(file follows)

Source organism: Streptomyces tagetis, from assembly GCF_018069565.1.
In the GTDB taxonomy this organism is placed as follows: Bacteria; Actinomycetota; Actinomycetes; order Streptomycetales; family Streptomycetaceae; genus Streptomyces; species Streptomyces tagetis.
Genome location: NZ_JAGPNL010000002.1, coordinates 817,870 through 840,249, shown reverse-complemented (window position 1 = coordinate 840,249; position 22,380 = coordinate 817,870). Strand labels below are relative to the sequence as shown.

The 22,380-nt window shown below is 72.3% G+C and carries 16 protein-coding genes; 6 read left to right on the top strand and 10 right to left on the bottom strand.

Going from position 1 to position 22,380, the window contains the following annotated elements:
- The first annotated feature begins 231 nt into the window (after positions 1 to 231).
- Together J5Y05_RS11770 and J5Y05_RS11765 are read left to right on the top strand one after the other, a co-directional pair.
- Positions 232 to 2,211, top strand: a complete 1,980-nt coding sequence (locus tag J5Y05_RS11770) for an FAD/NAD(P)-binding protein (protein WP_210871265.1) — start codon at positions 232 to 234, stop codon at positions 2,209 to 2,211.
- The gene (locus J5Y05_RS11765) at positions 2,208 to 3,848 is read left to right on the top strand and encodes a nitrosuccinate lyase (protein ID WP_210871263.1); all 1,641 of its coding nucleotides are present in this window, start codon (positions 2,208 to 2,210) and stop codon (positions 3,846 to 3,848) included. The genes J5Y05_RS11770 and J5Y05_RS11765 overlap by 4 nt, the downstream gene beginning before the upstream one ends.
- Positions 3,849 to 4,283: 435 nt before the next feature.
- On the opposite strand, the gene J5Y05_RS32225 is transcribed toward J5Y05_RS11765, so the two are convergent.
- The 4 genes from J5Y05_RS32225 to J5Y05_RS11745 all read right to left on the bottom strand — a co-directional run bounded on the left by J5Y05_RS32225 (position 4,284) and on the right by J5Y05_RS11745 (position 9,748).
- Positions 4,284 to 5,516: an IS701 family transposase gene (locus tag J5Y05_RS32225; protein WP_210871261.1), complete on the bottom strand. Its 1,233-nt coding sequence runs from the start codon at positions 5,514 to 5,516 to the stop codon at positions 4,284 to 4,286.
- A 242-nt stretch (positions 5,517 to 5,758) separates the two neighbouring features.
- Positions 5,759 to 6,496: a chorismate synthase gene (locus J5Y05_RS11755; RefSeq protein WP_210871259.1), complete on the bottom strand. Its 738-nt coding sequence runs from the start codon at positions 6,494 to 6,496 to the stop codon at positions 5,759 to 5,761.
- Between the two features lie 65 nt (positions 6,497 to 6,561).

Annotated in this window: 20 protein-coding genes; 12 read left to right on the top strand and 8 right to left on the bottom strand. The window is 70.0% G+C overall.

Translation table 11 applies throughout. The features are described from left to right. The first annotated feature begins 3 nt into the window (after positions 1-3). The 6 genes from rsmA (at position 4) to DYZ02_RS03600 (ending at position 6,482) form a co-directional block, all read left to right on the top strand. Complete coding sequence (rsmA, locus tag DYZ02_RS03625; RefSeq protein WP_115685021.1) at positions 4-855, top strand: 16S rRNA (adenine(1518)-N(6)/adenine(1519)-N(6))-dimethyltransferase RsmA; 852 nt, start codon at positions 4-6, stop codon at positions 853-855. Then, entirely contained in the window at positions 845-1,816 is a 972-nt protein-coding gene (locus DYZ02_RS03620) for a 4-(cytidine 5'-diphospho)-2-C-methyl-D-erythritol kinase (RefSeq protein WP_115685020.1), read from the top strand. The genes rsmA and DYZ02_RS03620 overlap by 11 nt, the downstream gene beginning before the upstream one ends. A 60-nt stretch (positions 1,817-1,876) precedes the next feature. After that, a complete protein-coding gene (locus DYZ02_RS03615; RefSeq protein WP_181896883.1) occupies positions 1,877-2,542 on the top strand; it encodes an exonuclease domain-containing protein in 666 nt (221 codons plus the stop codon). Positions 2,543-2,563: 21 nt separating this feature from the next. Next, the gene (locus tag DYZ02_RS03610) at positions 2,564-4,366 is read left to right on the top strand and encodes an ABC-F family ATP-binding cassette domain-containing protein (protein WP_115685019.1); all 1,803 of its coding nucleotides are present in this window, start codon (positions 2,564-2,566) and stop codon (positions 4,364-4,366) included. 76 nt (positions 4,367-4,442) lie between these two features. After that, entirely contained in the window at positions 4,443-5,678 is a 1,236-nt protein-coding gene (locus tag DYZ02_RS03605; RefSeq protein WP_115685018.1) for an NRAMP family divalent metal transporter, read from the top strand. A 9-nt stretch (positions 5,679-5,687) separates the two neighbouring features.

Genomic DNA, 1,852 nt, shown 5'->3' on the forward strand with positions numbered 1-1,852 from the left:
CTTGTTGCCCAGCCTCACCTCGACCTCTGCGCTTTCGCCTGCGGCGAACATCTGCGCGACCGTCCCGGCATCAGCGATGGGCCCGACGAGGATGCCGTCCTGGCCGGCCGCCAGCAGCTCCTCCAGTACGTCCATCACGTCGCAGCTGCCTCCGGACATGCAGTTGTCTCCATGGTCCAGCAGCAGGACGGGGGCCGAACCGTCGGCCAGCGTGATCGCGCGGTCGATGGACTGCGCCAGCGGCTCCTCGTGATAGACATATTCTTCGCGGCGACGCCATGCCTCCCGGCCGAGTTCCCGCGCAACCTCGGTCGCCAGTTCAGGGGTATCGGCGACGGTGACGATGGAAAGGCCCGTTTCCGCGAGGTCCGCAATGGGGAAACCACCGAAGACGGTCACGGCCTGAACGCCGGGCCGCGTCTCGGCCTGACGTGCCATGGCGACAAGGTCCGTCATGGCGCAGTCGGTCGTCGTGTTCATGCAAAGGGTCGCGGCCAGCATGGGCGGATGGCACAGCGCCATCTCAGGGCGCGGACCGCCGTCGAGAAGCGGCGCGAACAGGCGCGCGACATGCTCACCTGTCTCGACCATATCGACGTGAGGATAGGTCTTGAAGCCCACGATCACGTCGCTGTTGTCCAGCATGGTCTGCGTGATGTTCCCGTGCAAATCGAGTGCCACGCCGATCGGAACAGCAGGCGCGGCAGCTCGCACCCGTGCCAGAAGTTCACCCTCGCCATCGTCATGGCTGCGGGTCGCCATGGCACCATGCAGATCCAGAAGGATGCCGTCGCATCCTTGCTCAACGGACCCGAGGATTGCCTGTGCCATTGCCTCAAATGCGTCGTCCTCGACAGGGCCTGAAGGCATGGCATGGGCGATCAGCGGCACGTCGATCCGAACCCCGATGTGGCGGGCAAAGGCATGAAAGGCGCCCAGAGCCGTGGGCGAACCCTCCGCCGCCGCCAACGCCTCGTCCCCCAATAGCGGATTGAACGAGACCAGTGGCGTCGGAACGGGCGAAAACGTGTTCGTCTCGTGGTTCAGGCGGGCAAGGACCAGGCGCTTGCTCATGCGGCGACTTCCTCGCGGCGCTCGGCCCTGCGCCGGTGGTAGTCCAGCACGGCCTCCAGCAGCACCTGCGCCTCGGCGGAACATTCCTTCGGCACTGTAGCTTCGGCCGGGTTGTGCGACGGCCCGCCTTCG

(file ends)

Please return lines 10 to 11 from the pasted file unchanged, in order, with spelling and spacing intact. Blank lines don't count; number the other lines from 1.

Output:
- Positions 3,849 to 4,283: 435 nt before the next feature.
- On the opposite strand, the gene J5Y05_RS32225 is transcribed toward J5Y05_RS11765, so the two are convergent.